Saturday, August 21, 2010
(Social) Realism: Papua New Guinea Art
Larry Santana (1962)
Larry Santana, born in Ramu Valley, Papua New Guinea, in 1962, is a Papua New Guinean painter. Santana's paintings often depicts topics related to modernity, tradition and social alienation. His 1988 self-portrait was entitled Struggle and Pain at the Six Mile Dump. Among his other works, Santana was commissioned to embelish Port Moresby Airport. In 1996, he painted the murals of the ANZAC Memorial in Port Moresby, where he currently lives. His work has been displayed in international exhibitions in Belgium and the United States. Santana's art was featured on the cover of the eighteenth edition of The Contemporary Pacific, in autumn 2006.
World (Social) Realist Art (Index of Countries)
This blog page is part of an ongoing project by artist and part-time lecturer Caoimhghin Ó Croidheáin (http://gaelart.net/) to explore Realist / Social Realist art from around the world. The term Realism is used in its broadest sense to include 19th century Realism and Naturalism as well as 20th century Impressionism (which after all was following in the path of Courbet and Millet). Social Realism covers art that seeks to examine the living and working conditions of ordinary people (examples include German Expressionism, American Ashcan School and the Mexican Muralists).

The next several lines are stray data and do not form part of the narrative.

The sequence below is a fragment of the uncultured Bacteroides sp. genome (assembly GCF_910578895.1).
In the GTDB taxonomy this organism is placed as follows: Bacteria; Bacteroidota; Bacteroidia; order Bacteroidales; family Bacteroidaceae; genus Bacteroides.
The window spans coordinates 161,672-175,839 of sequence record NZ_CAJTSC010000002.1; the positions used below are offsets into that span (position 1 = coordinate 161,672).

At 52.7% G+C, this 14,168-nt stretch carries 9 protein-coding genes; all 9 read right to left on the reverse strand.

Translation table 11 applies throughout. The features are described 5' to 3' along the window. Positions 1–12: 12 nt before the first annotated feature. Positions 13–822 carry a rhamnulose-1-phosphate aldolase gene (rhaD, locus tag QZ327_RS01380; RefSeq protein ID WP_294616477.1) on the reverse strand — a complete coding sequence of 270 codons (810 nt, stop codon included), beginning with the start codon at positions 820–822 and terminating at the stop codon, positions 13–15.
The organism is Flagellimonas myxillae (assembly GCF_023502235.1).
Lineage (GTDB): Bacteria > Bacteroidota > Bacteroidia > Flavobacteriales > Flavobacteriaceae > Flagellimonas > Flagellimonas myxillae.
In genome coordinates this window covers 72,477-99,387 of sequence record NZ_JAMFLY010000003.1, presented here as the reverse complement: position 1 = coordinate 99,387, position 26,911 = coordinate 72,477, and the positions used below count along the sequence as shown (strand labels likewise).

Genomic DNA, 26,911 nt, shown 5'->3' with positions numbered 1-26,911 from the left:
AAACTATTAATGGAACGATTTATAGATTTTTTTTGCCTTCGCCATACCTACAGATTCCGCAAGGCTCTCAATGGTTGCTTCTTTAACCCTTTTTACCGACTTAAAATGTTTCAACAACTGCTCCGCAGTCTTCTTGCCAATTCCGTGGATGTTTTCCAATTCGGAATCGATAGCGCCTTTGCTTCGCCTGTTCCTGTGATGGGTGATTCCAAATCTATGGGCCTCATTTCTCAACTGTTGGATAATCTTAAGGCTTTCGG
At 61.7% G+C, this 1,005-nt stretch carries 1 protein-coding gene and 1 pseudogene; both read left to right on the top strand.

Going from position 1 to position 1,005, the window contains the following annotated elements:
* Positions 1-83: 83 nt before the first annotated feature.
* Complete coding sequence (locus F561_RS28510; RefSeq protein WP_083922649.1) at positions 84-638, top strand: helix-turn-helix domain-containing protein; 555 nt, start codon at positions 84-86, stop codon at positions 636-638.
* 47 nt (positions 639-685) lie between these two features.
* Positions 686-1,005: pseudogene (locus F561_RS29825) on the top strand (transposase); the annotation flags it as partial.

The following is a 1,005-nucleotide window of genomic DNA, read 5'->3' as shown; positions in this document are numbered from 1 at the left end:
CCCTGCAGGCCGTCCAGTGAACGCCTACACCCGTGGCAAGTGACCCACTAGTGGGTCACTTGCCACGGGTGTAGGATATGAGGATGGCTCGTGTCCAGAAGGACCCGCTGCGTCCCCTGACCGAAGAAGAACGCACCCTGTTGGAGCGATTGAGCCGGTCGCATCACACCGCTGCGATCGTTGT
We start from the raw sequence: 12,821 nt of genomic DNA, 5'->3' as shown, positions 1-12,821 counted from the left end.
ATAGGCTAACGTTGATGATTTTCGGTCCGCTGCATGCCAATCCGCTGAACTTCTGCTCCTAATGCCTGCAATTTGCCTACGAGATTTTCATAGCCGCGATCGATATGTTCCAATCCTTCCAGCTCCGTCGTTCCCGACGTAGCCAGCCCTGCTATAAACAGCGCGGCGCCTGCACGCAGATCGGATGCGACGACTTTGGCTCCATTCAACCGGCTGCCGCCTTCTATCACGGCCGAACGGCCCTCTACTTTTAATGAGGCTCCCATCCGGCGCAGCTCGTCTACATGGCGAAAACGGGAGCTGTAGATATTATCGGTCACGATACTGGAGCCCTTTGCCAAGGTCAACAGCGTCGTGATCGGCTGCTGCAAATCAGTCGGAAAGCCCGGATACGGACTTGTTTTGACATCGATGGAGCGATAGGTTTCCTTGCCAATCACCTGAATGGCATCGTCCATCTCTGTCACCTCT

Click here for (Social) Realist Art Definitions, World (Social) Realism and Global Solidarity, Art and Politics, Social Realism in history and Country Index.
Suggestions for appropriate artists from around the world welcome to firstname.lastname@example.org.